The human larynx rests in a frame of cartilage bound by ligaments and muscles. At the front is the thyroid cartilage, creating the lump at the front of the neck, known as the laryngeal prominence or more commonly as the Adam's apple.
Regarding the etymology of the term "Adam's apple", Webster's 1913 dictionary states that the term "… is so called from a notion that it was caused by the forbidden fruit, (an apple) sticking in the throat of our first parent."
Laryngeal prominence Edit
There is a misconception that larynx growth during puberty results in the Adam's Apple being typically more prominent in men than in women or prepubescent girls or boys. While this growth of the larynx is responsible for the voice cracking in teenage boys, it really has nothing to do with the actual prominence of what is clinically viewed as the Adam's Apple itself. The main reason for the Adam's apple usually being more prominent in males is that the two laminae of the thyroid cartilage that form the protrusion meet at an angle of 90° in males but that angle is 120° in females. Still, there are a number of exceptions where the cartilage on a woman's throat is formed at that same 90°.
Although a prominent Adam's Apple is commonly considered a secondary sex characteristic, it is not influenced by hormones. In other words, a person that doesn't have a prominent Adam's Apple cannot cause their body to have one. It is simply a genetic draw of the cards. That is why women with noticeable Adam's Apples are by no means extremely rare. Notable examples of well-known women with prominent Adam's Apples include American actresses Sandra Bullock, Meg Ryan, Kelly Rowan, though the best representative of high profile females with rather large Adam's Apples would be Italian Actress Francesca Neri.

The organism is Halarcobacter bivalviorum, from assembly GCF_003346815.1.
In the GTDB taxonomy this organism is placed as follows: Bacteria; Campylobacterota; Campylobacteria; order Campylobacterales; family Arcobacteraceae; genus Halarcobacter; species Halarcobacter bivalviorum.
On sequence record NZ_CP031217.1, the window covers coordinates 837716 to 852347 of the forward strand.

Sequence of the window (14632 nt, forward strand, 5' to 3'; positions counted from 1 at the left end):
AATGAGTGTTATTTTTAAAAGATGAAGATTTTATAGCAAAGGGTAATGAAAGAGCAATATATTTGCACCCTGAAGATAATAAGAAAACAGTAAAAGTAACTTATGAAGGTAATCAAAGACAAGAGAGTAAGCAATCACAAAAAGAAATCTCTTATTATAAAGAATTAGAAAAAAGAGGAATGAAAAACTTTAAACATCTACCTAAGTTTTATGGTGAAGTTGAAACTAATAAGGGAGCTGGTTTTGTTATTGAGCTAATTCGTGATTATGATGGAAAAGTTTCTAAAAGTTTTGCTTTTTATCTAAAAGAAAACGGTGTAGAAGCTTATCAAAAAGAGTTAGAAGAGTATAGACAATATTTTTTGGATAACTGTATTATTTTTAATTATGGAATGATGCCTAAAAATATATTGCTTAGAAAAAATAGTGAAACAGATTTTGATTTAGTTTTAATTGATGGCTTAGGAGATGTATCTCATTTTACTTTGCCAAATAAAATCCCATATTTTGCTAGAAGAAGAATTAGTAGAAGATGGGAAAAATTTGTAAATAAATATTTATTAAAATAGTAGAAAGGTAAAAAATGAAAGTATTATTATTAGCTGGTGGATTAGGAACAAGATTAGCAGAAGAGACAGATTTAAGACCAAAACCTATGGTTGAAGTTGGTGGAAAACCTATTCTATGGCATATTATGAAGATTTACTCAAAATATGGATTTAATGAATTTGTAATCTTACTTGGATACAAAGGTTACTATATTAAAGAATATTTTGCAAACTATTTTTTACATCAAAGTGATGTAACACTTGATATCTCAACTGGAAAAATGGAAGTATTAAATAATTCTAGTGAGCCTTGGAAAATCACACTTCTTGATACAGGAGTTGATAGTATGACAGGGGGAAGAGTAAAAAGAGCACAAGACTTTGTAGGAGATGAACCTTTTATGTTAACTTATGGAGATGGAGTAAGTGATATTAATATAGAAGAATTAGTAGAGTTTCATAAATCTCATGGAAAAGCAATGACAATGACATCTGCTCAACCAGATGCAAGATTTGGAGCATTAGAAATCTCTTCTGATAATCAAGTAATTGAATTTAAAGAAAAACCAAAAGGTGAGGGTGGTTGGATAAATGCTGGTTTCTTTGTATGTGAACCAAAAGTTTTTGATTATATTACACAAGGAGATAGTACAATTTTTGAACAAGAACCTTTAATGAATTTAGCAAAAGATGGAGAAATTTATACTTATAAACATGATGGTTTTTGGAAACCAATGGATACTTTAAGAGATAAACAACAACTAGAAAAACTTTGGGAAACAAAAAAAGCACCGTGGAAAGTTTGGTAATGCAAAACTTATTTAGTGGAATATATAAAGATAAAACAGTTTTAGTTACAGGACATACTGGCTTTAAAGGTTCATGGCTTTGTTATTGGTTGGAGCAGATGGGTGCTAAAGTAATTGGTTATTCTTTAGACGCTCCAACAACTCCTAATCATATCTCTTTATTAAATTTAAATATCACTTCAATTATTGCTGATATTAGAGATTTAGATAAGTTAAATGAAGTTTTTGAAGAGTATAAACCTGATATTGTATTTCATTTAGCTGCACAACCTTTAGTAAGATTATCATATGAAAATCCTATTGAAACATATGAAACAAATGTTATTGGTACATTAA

For some transwomen and a few men, the Adam's Apple is more prominent than desired, and this is sometimes remedied by a chondrolaryngoplasty (trachea shave), a type of plastic surgery to reduce the size of the Adam's Apple. This surgery is not without risk as it can adversely effect the voice and cause permanent damage.
Thyroid cartilage Edit
The thyroid cartilage is the largest of the nine cartilages that make up the laryngeal skeleton, the cartilage structure in and around the trachea that contains the larynx. It is composed of two plate-like laminae that come together on the anterior side of the cartilage to form a peak, called the laryngeal prominence. This prominence is often referred to as the "Adam's Apple". The laryngeal prominence is obvious in both sexes, but it tends to be somewhat more robust in the adult male. The lip of the thyroid cartilage just superior to the laryngeal prominence is called the thyroid notch or superior thyroid notch.
The two laminae that make up the main lateral surfaces of the thyroid cartilage extend obliquely to cover either side of the trachea. The posterior edge of each lamina articulates with the cricoid cartilage inferiorly at a joint called the cricothyroid joint. Movement of the cartilage at this joint produces a change in tension at the vocal folds, which in turn produces variation in voice. The entire superior edge of the thyroid cartilage is attached to the hyoid bone by the thyroid membrane.
The thyroid cartilage forms the bulk of the anterior wall of the larynx, and serves to protect the vocal folds ("vocal cords") which are located directly behind it. It also serves as an attachment for several laryngeal muscles.
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